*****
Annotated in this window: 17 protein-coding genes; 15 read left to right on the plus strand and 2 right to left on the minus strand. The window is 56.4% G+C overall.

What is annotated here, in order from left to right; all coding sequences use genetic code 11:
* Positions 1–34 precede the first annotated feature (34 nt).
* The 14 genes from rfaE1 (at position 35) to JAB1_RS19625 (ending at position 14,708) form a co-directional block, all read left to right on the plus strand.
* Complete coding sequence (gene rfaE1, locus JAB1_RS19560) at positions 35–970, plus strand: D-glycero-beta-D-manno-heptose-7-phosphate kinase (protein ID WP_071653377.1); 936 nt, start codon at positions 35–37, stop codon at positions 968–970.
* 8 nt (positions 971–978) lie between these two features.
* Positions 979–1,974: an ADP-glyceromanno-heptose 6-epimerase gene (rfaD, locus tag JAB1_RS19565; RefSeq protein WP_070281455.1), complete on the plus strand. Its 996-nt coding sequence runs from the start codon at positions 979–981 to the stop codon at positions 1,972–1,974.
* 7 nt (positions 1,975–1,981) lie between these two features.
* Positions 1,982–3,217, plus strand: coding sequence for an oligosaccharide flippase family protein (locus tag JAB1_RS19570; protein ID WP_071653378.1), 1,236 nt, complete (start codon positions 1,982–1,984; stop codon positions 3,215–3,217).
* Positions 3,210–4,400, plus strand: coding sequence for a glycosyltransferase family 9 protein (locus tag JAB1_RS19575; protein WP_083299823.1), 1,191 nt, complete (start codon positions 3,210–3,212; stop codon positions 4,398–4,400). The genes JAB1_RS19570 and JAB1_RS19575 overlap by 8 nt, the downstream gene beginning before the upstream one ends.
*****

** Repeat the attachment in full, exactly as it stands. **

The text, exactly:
Annotated in this window: 17 protein-coding genes; 15 read left to right on the plus strand and 2 right to left on the minus strand. The window is 56.4% G+C overall.

What is annotated here, in order from left to right; all coding sequences use genetic code 11:
* Positions 1–34 precede the first annotated feature (34 nt).
* The 14 genes from rfaE1 (at position 35) to JAB1_RS19625 (ending at position 14,708) form a co-directional block, all read left to right on the plus strand.
* Complete coding sequence (gene rfaE1, locus JAB1_RS19560) at positions 35–970, plus strand: D-glycero-beta-D-manno-heptose-7-phosphate kinase (protein ID WP_071653377.1); 936 nt, start codon at positions 35–37, stop codon at positions 968–970.
* 8 nt (positions 971–978) lie between these two features.
* Positions 979–1,974: an ADP-glyceromanno-heptose 6-epimerase gene (rfaD, locus tag JAB1_RS19565; RefSeq protein WP_070281455.1), complete on the plus strand. Its 996-nt coding sequence runs from the start codon at positions 979–981 to the stop codon at positions 1,972–1,974.
* 7 nt (positions 1,975–1,981) lie between these two features.
* Positions 1,982–3,217, plus strand: coding sequence for an oligosaccharide flippase family protein (locus tag JAB1_RS19570; protein ID WP_071653378.1), 1,236 nt, complete (start codon positions 1,982–1,984; stop codon positions 3,215–3,217).
* Positions 3,210–4,400, plus strand: coding sequence for a glycosyltransferase family 9 protein (locus tag JAB1_RS19575; protein WP_083299823.1), 1,191 nt, complete (start codon positions 3,210–3,212; stop codon positions 4,398–4,400). The genes JAB1_RS19570 and JAB1_RS19575 overlap by 8 nt, the downstream gene beginning before the upstream one ends.